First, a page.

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MacDill team keeps flightline, skies clear for take off

The quiet flightline on a Monday morning at MacDill Air Force Base, Florida, Oct. 1, 2018.

MacDill's flightline sits silently on Monday morning, Oct. 1, 2018, bare but ready for aircraft to lay foot on its perfectly maintained strip of pavement. The 6th Operation Support Squadron works around the clock to ensure the air space and runway safely catches or launches any aircraft, any time. (U.S Air Force photo by Airman 1st Class Ryan C. Grossklag)

U.S Air Force Airman 1st Class Sean Holly, an airfield manager assigned to the 6th Operation Support Squadron, checks his desk computer at MacDill Air Force Base, Florida, Sept. 28, 2018.

U.S Air Force Airman 1st Class Sean Holly, an airfield manager assigned to the 6th Operation Support Squadron, checks operations status at MacDill Air Force Base, Florida, Sept. 28, 2018. MacDill’s Airfield Management team works 12-hour shifts to maintain and monitor all flightline activity. (U.S. Air Force photo by Airman 1st Class Ryan C. Grossklag)

U.S Air Force Airman 1st Class Sean Holly, an airfield manager assigned to the 6th Operation Support Squadron, drives at truck on the flightline at MacDill Air Force Base, Florida, Sept. 28, 2018.

U.S Air Force Airman 1st Class Sean Holly, an airfield manager assigned to the 6th Operation Support Squadron, drives a truck on the MacDill Air Force Base flightline, Sept. 28, 2018. Holly inspects the approach light system daily to ensure pilots have a clear landing path. (U.S. Air Force photo by Airman 1st Class Ryan C. Grossklag)

U.S Air Force Airman 1st Class Sean Holly, an airfield manager assigned to the 6th Operation Support Squadron, checks the approach light system at MacDill Air Force Base, Florida, Sept. 28, 2018.

U.S Air Force Airman 1st Class Sean Holly, an airfield manager assigned to the 6th Operation Support Squadron, checks the approach light system at MacDill Air Force Base, Florida, Sept. 28, 2018. Holly and other members of the Airfield Management team must inspect the lights every day to ensure there is a clear path to guide pilots onto the runway. (U.S. Air Force photo by Airman 1st Class Ryan C. Grossklag)

U.S. Air Force Senior Airman Daryl Rivera-Rivera, air traffic control journeyman assigned to the 6th Operation Support Squadron, and Airman 1st Class Julian Hurrey, air traffic control apprentice assigned to the 6th OSS, examine the flightline at MacDill Air Force Base, Florida, Oct. 1, 2018.

U.S. Air Force Senior Airman Daryl Rivera-Rivera, air traffic control journeyman assigned to the 6th Operation Support Squadron, and Airman 1st Class Julian Hurrey, air traffic control apprentice, examine the flightline at MacDill Air Force Base, Florida, Oct. 1, 2018. Controllers like Hurrey spend up to 18 months in training before they can conduct flight operations. (U.S. Air Force photo by Airman 1st Class Ryan C. Grossklag)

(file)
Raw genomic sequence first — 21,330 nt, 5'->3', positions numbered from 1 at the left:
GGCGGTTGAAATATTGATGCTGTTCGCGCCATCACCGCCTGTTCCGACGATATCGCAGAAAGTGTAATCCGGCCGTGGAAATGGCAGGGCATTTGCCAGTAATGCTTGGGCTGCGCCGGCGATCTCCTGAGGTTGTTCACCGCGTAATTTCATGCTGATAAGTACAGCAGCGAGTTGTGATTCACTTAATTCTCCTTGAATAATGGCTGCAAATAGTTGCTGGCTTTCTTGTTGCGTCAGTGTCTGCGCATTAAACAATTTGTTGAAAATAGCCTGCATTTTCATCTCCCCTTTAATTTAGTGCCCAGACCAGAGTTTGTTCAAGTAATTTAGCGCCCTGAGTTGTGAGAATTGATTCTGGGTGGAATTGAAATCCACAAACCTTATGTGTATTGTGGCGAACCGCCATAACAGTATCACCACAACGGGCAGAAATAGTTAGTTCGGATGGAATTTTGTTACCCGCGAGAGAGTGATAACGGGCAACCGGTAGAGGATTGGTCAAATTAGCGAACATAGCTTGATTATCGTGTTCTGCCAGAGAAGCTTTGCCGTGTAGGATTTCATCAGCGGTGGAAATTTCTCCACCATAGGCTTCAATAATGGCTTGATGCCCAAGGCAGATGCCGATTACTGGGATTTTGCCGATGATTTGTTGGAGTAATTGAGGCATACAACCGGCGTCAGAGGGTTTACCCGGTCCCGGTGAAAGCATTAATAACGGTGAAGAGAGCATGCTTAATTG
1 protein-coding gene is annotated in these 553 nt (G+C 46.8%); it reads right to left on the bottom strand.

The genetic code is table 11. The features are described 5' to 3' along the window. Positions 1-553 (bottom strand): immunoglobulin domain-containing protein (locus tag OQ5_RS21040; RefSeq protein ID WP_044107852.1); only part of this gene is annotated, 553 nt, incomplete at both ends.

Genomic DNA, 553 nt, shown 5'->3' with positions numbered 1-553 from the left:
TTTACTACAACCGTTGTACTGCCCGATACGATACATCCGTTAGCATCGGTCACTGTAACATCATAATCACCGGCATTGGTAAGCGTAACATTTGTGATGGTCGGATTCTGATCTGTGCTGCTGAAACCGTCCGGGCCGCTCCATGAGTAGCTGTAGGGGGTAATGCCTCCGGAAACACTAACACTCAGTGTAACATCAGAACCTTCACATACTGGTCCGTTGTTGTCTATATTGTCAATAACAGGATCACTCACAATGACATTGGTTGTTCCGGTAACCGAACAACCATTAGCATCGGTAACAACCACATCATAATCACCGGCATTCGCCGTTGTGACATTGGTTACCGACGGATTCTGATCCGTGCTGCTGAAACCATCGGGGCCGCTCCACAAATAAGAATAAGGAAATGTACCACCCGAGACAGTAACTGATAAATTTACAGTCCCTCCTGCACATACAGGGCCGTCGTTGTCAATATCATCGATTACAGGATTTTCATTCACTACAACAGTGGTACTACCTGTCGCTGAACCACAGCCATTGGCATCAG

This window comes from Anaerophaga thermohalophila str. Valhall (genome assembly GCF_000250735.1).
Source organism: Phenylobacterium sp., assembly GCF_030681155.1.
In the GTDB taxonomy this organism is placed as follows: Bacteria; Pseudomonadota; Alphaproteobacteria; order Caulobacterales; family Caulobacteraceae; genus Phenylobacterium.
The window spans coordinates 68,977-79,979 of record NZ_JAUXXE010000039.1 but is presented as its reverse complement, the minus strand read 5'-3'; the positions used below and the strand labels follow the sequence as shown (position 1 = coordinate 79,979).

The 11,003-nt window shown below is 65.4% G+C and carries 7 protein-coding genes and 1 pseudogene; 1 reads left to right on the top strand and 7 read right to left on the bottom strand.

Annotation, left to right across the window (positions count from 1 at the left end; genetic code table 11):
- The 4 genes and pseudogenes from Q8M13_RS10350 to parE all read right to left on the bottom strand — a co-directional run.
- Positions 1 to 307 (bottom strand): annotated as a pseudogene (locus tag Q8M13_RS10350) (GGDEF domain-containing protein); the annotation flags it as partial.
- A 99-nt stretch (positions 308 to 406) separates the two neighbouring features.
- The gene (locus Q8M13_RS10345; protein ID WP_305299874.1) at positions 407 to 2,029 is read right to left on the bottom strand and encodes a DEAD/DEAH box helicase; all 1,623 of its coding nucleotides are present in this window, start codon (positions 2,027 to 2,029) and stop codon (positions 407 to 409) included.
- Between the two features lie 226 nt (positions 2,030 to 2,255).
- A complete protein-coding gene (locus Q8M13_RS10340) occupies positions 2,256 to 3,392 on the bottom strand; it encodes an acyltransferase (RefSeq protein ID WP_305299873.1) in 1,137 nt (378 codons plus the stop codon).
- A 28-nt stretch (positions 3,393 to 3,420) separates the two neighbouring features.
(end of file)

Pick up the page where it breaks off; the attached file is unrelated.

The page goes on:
U.S. Air Force Airman 1st Class Julian Hurrey, air traffic control apprentice assigned to the 6th Operation Support Squadron, views operations from the air traffic control tower on MacDill Air Force Base, Florida, Oct. 1, 2018.

U.S. Air Force Airman 1st Class Julian Hurrey, air traffic control apprentice assigned to the 6th Operation Support Squadron, views operations from the air traffic control tower at MacDill Air Force Base, Florida, Oct. 1, 2018. Hurrey detailed the importance of collaboration between air and ground to ensure safe and proper procedures for arriving and departing aircraft. (U.S. Air Force photo by Airman 1st Class Ryan C. Grossklag)

U.S Air Force Senior Airman Daryl Rivera-Rivera, air traffic control journeyman assigned to the 6th Operation Support Squadron, watches the air traffic control tower simulator on MacDill Air Force Base, Florida, Oct. 1, 2018.

U.S Air Force Senior Airman Daryl Rivera-Rivera, air traffic control journeyman assigned to the 6th Operation Support Squadron, watches the air traffic control tower simulator on MacDill Air Force Base, Florida, Oct. 1, 2018. The tower simulator allows the air traffic control team to train and practice for various scenarios they may encounter in real world operations. (U.S Air Force photo by Airman 1st Class Ryan C. Grossklag)

MACDILL AIR FORCE BASE, Fla. --
Collaboration from above and below within the 6th Operation Support Squadron at MacDill Air Force Base, Florida, ensures all Total Force aircraft can take off or land at any moment. Airfield Management and Air Traffic Control teams keep MacDill’s flightline clear and safe -- together they are always ready, always on watch. (U.S. Air Force photo story by Airman 1st Class Ryan C. Grossklag)